The reaction is generally run under pressure. Any inert gas or carbon dioxide can be used to pressurize the reaction. It is preferred to use excess carbon dioxide to pressurize the reaction. Any pressure at which the reaction occurs is suitable. Desirable pressure are between about 100 and 1,500 psi, preferable pressures are between 400 and 1,100, with between about 700 and 1,000 psi being most preferred. Below 400 psi, product yields are low, whereas above 1,100 psi there is no significant advantage to the use of the increased pressure. Maximum yields occur when the pressure is between 700 and 1,000 psi.

Suitable reaction times are those which give the desired yield of products. Desirable reaction times are between about 5 and 100 hours, preferably between about 24 and 48 hours.

The ratio of carbonate ether units to ether units in the copolymer can be varied by varying certain parameters. Generally as the carbon dioxide pressure increases, the ratio of carbonate ether units to ether units increases. Increasing the reaction temperature results in a lower ratio of carbonate ether units to ether units, as does the use of longer reaction times.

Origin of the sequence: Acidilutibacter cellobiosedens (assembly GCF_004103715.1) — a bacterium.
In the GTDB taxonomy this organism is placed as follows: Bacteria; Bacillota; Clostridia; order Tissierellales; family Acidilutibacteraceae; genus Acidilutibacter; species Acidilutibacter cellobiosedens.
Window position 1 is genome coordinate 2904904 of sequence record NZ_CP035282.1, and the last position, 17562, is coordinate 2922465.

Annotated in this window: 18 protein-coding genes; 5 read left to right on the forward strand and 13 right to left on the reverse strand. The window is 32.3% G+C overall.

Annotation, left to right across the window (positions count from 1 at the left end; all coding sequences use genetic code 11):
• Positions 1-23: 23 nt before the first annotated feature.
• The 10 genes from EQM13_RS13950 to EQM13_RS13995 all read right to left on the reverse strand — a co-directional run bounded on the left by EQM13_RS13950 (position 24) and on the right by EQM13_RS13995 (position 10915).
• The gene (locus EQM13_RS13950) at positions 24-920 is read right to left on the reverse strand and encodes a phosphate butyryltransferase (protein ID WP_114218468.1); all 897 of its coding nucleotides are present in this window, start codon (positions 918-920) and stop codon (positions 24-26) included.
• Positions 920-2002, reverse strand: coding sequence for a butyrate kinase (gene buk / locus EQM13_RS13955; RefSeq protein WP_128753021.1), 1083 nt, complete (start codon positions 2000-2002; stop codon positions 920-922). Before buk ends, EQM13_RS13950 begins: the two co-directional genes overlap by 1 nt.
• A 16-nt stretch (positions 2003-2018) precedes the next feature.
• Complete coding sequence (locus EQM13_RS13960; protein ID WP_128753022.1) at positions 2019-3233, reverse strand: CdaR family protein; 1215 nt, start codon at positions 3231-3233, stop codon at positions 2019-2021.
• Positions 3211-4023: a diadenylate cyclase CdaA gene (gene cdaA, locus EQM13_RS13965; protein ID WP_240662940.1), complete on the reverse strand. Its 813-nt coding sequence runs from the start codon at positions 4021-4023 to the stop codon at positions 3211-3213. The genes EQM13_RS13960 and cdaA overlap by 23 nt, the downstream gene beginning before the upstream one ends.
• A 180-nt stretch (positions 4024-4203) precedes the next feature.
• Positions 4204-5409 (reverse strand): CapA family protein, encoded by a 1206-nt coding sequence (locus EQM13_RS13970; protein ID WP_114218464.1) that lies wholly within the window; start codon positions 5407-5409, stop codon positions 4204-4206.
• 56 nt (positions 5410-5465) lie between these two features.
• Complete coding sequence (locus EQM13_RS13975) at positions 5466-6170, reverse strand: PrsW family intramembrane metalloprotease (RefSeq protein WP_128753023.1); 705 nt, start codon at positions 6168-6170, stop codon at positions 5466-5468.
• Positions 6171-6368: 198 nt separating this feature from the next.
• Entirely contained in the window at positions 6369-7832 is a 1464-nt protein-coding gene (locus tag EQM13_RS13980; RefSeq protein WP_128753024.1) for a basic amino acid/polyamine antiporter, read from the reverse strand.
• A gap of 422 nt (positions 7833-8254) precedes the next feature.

This compolymerization can be done in either batch or continuous reaction modes.

SPECIFIC EMBODIMENTS

The following examples are included for illustrative purposes only and do not limit the scope of the invention or the claims. All parts and percentages are by weight unless otherwise specified.

EXAMPLE 1 Synthesis of Zinc Hexacyanoferrate (III) Diglycol Methyl Ether Complex-Not an Example of the Invention

A solution of potassium hexacyanoferrate (III) (17.7 g, 53.8 mmoles) in 125 ml of deionized water is added to a solution of zinc chloride (12.1 g, 88.8 mmoles) in 47 ml of water to afford an orange-yellow precipitate. Diglycol methyl ether (187 ml distilled from calcium hydride) is added to the mixture with stirring and the solution is centrifuged (19K rpm/20 min). The resulting solid is recovered and added to a 200-ml portion of 10 percent aqueous diglycol methyl ether. The solid is centrifuged and recovered and the dissolution/centrifugation process is repeated. The solid (16 g) obtained is dried in vacuo (30° C./0.5 mm) overnight and used in subsequent reactions. Infrared analysis of the catalyst indicated strong, metal-bound cyanide stretching frequencies at 2190 cm-1 and 2115 cm-1. A medium intensity band at 859 cm-1 which is associated with diglycol methyl ether (methylene rocking frequency) is also noted. The elemental analysis is consistent with the formulation indicating a non-stoichiometric complex of salts and diglycol methyl ether. Found were C-26.7 percent, H-3.38 percent, and N-12.74 percent.

EXAMPLE 2 Copolymerization of Carbon Dioxide and Propylene Oxide